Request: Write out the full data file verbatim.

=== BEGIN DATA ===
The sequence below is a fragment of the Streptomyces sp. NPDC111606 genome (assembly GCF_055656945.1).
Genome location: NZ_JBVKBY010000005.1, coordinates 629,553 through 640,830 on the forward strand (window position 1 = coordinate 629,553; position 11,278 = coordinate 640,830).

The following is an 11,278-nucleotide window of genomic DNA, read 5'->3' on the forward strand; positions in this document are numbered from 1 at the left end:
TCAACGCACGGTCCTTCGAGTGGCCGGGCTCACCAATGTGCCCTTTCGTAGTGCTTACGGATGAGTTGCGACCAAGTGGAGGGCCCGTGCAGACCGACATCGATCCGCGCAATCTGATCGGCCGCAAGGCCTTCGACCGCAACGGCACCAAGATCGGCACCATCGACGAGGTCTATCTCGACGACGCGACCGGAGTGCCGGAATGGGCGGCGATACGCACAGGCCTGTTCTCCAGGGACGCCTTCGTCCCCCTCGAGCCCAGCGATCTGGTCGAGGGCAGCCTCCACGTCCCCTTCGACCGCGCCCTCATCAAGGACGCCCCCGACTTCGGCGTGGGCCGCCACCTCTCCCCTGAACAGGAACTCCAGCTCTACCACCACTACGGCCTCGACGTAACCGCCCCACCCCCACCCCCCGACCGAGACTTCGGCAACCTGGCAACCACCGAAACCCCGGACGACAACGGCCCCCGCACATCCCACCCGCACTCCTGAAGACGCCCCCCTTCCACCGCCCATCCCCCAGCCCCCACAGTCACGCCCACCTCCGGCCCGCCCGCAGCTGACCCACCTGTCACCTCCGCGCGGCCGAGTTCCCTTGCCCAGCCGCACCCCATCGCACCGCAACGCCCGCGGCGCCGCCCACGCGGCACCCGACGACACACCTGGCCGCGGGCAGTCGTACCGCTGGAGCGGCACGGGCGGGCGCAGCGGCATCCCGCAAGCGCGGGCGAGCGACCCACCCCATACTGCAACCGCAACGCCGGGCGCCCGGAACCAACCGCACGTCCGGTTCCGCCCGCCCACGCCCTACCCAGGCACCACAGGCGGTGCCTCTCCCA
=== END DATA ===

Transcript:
The sequence below is a fragment of the Streptomyces sp. NPDC111606 genome (assembly GCF_055656945.1).
Genome location: NZ_JBVKBY010000005.1, coordinates 629,553 through 640,830 on the forward strand (window position 1 = coordinate 629,553; position 11,278 = coordinate 640,830).

The following is an 11,278-nucleotide window of genomic DNA, read 5'->3' on the forward strand; positions in this document are numbered from 1 at the left end:
TCAACGCACGGTCCTTCGAGTGGCCGGGCTCACCAATGTGCCCTTTCGTAGTGCTTACGGATGAGTTGCGACCAAGTGGAGGGCCCGTGCAGACCGACATCGATCCGCGCAATCTGATCGGCCGCAAGGCCTTCGACCGCAACGGCACCAAGATCGGCACCATCGACGAGGTCTATCTCGACGACGCGACCGGAGTGCCGGAATGGGCGGCGATACGCACAGGCCTGTTCTCCAGGGACGCCTTCGTCCCCCTCGAGCCCAGCGATCTGGTCGAGGGCAGCCTCCACGTCCCCTTCGACCGCGCCCTCATCAAGGACGCCCCCGACTTCGGCGTGGGCCGCCACCTCTCCCCTGAACAGGAACTCCAGCTCTACCACCACTACGGCCTCGACGTAACCGCCCCACCCCCACCCCCCGACCGAGACTTCGGCAACCTGGCAACCACCGAAACCCCGGACGACAACGGCCCCCGCACATCCCACCCGCACTCCTGAAGACGCCCCCCTTCCACCGCCCATCCCCCAGCCCCCACAGTCACGCCCACCTCCGGCCCGCCCGCAGCTGACCCACCTGTCACCTCCGCGCGGCCGAGTTCCCTTGCCCAGCCGCACCCCATCGCACCGCAACGCCCGCGGCGCCGCCCACGCGGCACCCGACGACACACCTGGCCGCGGGCAGTCGTACCGCTGGAGCGGCACGGGCGGGCGCAGCGGCATCCCGCAAGCGCGGGCGAGCGACCCACCCCATACTGCAACCGCAACGCCGGGCGCCCGGAACCAACCGCACGTCCGGTTCCGCCCGCCCACGCCCTACCCAGGCACCACAGGCGGTGCCTCTCCCA